Hedgie Birds

Feb 22 2018

Joy Raskin

                                                A Tale of N.H.’s Spiky Birds

             Long ago in the dim mists of history, there were a rather unique avian species that acquired a rather droll nickname – the hedgie bird.   Its rather small population was confined to New Hampshire, U.S., although there were some fossilized remains found in Vermont and Maine.    It was a very curious looking bird that was best described as a cross between a European hedgehog and a long-legged bird.  Its name was ericius avem novus subt, or New Hampshire Porcurpine Bird.    However, it quickly got renamed as Hedgie Bird.

             With long legs, sometimes with spikes protruding from its knee joints, it has a body that was rather humpback in shape, a long triangular beak on a small head with five to nine spiky feathers framing the beak, and a short, fan-shaped tail that has multiple layers of spiky feathers.    However, its one unusual body quirk was a round glassy ball in the middle of their tail feathers.   Scientists are at a loss to explain what it is, but perhaps it is used in mating dances is the common consensus.   The back is often covered in spiky feathers, and sometimes a chin wattle is seen on senior males.    The feathers are hard, covered in spines, very much like a hedgehog or porcupine quill, but not as sharp.   For all of its rather odd appearance, it is quite drab in appearance, in shades of dark browns, grays, blacks; sometimes dark reds and blues are seen on older birds.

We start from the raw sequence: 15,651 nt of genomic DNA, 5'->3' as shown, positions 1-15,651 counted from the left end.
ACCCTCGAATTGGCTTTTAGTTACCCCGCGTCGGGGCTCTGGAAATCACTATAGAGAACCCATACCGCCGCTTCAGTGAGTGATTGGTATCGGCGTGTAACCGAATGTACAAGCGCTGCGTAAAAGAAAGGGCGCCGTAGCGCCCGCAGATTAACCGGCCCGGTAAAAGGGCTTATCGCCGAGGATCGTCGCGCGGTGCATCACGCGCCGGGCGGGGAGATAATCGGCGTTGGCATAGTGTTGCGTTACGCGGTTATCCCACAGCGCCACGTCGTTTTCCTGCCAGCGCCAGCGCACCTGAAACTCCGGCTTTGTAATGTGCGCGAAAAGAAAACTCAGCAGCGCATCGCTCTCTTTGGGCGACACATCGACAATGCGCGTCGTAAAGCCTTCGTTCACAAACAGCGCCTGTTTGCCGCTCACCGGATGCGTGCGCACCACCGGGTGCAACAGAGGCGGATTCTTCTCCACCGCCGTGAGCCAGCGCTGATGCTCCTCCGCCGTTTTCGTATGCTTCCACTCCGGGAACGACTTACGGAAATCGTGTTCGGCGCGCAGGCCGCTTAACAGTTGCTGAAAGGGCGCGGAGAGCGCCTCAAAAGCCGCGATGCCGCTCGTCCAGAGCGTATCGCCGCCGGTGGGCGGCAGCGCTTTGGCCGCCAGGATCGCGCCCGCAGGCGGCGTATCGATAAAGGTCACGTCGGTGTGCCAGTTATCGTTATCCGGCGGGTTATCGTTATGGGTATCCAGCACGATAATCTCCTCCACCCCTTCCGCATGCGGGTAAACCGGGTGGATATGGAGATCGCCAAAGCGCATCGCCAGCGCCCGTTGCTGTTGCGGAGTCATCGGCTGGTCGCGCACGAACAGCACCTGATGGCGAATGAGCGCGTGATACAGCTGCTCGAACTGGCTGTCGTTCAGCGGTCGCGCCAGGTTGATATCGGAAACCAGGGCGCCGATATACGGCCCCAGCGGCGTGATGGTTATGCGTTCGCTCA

Fledglings are all gray/black, but as they mature, they starting showing multiple colors.  A curious fact is that fledglings are born wingless and gradually develop wings within 3 months.  They jump to get around and they are surprisingly agile jumpers and fast runners.    Their oversized 3 toe feet gives them a gawky look but allows them to run and jump, even climb!

             They are fast runners and excellent jumpers, but not great flyers owing to their spiny feathers  They have been known to jump as much as 25 feet in the air, finding refugee in trees, and shrubs.   They love to roost in tall trees, the higher the better, for they love to jump from branch to branch, tree to tree.    Hedgie birds were found to be in the more mountainous parts of N.H., often by lakes and deep, vast forests such as the Great North Woods.   Sightings are rare; it is estimated that there are only a few dozen remaining hedgie birds these days.

             Early fossils show that the Hedgie birds love to eat insects, especially the annoying ones, whatever bugs and grubs they find, and could be found feasting on flowers – they seem to love flowers.  Peonies, roses, thistle, whatever they found, and they would snuggle down into the flowers and munch away, often scattering petals all over them.   It seems like they wanted to blend into the flowers and become flowers themselves.   For such an odd and homely bird, they wanted to be beautiful, but alas, Mother Nature had other ideas for them.   It is considered good luck if you see this rare bird.


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